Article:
It’s funny how time changes perception, warps targets, redefines dreams. Time has played many a trick with me. There was the year I met my first consultant, who by his own admission wasn’t an ME expert, and yet told me I’d be running marathons within one year of illness!
Being a newbie to ME, I believed him.
That was until I met my second consultant, the one who knew something of this illness. He lambasted me for daring to dream. Said running was years away from me. As for marathons, he doubted them.
And then there was my third consultant. The one who overlooked my GET program, the one whose head I baffled, when I returned to her office every four month period, worse than our previous meeting. But this consultant was the one who changed my life forever. For the better.
She reminded me of that word, hope. Told me no one knew the future and reminded me it was okay to dream, to keep the idea of a return to running alive.
Ironically, while under her care and taking up meditation and mindfulness, two tools she added to my toolbox, I stopped living in the future, began living in the now and realised today is the only day that matters.
As for running? That no longer plays centre stage in my dreams. If it returns to my life in the future, great, if not, then I’m fine with that too. But if in future years, I return to near full health, or full health, the first thing I will do, will not be to run.
The first thing I will do, is go for a walk with my husband. Since doing GET, I can no longer walk more than a few hundred metres without having to stop and when I say walk, I mean slowly plod – my legs no longer have the energy to lift themselves without immense effort – . This dream walk would take place somewhere outside Galway, outside Ireland, it would be a holiday. Something I’ve deprived my husband of these past few years, along with anniversaries and birthdays.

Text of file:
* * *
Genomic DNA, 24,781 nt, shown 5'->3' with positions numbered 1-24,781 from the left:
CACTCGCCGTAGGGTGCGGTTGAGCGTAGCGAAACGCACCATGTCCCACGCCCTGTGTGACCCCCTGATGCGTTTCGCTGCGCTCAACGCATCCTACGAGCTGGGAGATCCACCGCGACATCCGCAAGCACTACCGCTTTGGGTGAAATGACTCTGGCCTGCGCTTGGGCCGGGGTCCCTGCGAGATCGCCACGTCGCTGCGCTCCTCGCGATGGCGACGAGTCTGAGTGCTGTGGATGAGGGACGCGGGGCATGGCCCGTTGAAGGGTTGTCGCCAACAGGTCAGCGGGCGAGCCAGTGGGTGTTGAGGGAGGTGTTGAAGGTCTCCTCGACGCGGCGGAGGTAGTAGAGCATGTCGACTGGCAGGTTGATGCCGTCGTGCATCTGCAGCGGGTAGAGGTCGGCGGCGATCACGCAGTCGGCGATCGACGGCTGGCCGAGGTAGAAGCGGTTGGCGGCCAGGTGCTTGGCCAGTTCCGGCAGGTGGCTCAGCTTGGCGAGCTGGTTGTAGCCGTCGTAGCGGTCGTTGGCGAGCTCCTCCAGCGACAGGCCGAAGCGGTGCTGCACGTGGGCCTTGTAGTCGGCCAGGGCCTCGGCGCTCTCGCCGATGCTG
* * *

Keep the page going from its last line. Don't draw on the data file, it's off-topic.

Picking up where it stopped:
We tried going to the cinema during my first year of illness, it was hell. I don’t have the concentration to watch a programme on TV, never mind follow a film.
As for my husband, he has become his family’s plus one at family events. I’ve missed weddings, christenings, birthdays. We no longer discuss my participation at such outings, they are simply, out.
The one night we enjoyed out together, was my book launch last September. And even that was a short, planned outing. In all, I was there for 2.5 hours. ME dictating every detail of the evening.
My husband set up the room before the public arrived at 7.30pm, I organised friends to sell my books for me, allowing me to sit, greet and sign books. After which, I had a break, as a local writer read from my book, giving his interpretations of my poems. I read two poems that night, far less than I should have and when the last guest left the building at 9pm, I too left. Leaving my parents celebrating my night, alone. My body unable to stay with them for one drink, my husband driving me home to my awaiting assortment of tricks. Heat pack, hot water bottle, arm bandage support, compression socks. My frazzled brain unable to string a sentence together.
Luxury would have erased the suffering I endured the week after this outing. Luxury would be getting up tomorrow and doing exactly as I please, it wouldn’t be waking from a 12 to 14 hour sleep feeling as if I haven’t slept in a year, it wouldn’t be a carefully planned day of resting periods between bouts of “activities” i.e. meal making, dish washing and if I’m super lucky, writing for one hour or sweeping a floor.
Until such luxurious hours clock up, I’ll continue to pace, to rest, to live within my limits for today.
Knowing severe ME patients don’t have the luxury of being able to cook their own meals or leave their home for short, planned periods of time, I’m grateful for my today, grateful for all I can do.